Skills such as "Science" and "Technology" don't actually reflect only raw knowledge in a field. While actually knowing a certain amount of what they deal with is required to have the skills, there is no skill for simply knowing something. Instead, the skill represents your familiarity with and ability to -use- that knowledge in meaningful ways. Thus, someone with Science -> Social -> Linguistics, would not only know a great deal about how language works and specific knowledge related to that, but would be able to use it to analyze linguistic information and notice linguistic relationships between things. This would be distinct from someone who has studied linguistics, but doesn't know how to apply it, or simply knows a lot of languages but doesn't know how to extrapolate from that knowledge. Such individuals would have, at best, a lesser proficiency in the skill, even if they "know" more.

Does this seem like a reasonable way to apply things?
 

kingSpaceLizard

Registered User
Validated User
As a couple of people have pointed out I think Knowledge skills provide a way to allow the players to solve problems without having to fight. If the game is focussed on investigation in any environment then they are actually critical as opposed to just useful.

Seian Verian Seian Verian I think your comment "the skill represents your familiarity with and ability to -use- that knowledge in meaningful ways" is the key in modern games. The less advanced the setting the more like gold dust the knowledge skills becomes in their own right. Only in a sci-fi game with online AI or skill chips available at your fingertips/eyeballs do they become redundant. As MetaDude MetaDude mentioned they are less useful in a modern game because the knowledge is available easily, even if the tools and the aptitude aren't.

Giving people some basic general knowledge skills (e.g. not things like Occult Knowledge) at some level 0 or skill system equivalent to allow skills rolls is reasonable with more depending upon access to education. Remember that in older settings the distinction between knowledge, folk lore and myth can be politely described as fuzzy so level 0 knowledge could mean all sorts of things which may not be the truth. Maybe they'd open some skills at level -1, like level 0, but its actually wrong or even dangerous.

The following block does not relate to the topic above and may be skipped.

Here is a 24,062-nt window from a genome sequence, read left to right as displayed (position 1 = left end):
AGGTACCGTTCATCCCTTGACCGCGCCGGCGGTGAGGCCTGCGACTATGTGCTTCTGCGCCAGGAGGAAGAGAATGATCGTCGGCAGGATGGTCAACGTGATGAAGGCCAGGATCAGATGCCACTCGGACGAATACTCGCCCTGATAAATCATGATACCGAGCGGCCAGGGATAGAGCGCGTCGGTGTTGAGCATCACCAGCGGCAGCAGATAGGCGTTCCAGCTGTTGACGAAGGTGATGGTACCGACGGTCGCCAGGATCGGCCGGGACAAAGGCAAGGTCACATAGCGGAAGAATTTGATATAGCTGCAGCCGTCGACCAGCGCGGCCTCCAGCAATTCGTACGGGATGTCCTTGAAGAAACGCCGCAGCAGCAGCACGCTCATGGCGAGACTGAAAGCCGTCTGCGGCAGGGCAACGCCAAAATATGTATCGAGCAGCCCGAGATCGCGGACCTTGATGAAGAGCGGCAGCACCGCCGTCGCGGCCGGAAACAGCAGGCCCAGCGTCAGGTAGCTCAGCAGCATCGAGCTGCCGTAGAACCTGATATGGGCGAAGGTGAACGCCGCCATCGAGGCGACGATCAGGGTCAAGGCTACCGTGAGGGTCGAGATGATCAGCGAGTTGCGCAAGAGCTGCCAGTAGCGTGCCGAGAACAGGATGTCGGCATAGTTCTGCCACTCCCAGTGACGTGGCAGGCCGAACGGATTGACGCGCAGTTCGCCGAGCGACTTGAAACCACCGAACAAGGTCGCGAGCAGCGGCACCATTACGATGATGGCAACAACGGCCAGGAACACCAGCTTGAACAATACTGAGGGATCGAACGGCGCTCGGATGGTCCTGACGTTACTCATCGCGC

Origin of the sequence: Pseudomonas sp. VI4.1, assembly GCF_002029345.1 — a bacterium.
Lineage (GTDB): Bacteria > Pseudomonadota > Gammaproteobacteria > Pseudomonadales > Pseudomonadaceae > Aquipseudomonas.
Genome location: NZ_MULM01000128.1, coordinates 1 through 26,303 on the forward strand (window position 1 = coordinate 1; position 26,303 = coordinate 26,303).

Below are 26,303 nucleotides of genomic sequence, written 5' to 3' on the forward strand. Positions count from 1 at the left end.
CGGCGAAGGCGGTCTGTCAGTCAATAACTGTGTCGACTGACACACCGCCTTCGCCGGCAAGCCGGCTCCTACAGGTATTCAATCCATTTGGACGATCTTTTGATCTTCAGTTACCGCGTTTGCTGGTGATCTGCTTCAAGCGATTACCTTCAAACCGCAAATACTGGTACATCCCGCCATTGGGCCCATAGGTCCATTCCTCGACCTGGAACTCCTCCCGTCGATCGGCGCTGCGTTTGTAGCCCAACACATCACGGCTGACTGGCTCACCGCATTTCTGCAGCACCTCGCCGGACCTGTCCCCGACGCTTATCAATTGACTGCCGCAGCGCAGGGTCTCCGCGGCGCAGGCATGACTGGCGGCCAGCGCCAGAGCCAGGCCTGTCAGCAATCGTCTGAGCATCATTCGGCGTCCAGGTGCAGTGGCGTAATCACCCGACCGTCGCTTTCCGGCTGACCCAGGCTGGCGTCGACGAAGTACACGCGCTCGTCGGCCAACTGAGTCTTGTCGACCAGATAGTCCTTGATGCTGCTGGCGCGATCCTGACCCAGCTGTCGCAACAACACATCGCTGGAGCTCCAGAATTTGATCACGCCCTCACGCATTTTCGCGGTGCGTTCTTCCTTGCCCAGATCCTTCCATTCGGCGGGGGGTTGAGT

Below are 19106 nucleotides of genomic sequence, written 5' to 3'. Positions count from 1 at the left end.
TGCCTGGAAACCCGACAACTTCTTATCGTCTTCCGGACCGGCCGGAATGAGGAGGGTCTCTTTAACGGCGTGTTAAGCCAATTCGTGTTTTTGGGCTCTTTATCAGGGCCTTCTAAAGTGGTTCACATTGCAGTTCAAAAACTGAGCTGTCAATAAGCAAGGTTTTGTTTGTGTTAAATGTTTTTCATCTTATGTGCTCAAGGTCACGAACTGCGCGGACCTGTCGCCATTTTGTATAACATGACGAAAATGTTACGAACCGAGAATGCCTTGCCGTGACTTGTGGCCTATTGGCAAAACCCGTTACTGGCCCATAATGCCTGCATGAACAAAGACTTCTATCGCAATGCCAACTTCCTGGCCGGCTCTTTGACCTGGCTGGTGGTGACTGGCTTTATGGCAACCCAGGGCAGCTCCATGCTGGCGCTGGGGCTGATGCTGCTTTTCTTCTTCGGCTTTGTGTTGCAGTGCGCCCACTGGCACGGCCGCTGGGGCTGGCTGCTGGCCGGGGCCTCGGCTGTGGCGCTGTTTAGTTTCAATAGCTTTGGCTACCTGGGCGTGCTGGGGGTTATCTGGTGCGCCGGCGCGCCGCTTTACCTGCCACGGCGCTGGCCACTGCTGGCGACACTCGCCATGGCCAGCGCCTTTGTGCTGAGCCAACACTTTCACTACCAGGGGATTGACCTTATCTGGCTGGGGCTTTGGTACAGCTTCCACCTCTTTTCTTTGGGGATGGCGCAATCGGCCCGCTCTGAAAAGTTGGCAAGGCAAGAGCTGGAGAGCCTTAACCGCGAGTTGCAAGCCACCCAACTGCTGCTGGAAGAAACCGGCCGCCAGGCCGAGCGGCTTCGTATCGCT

ash adler

Registered User
Validated User
While actually knowing a certain amount of what they deal with is required to have the skills, there is no skill for simply knowing something. Instead, the skill represents your familiarity with and ability to -use- that knowledge in meaningful ways. Thus, someone with Science -> Social -> Linguistics, would not only know a great deal about how language works and specific knowledge related to that, but would be able to use it to analyze linguistic information and notice linguistic relationships between things.
That's pretty much how I like to handle knowledge skills. Having the skill by itself is enough to recall (or have the GM explain) memorized facts and the like; rolling the skill is for trying to apply that knowledge to a practical end.
 

1of3

Registered User
Validated User
Specifically, mechanical skills that directly represent a character's knowledge within a given field, rather than their actual ability to do any kind of action.
Why is that? Usually, you will use your knowledge to get something done.

- There are monstrous foot prints. Can you identify the monster?
- You want to intimidate someone. Can you drop some local bigwig's name?
- You see strange writing. Can you read it?

In any case, you do not roll to know something. You roll to find out, if you can apply your knowledge to the situation. Maybe the foot prints are smudged. Maybe that writing is in a dialect you don't know. Maybe you know who rules the local underworld, but the person you try to intimidate doesn't. You are too clever.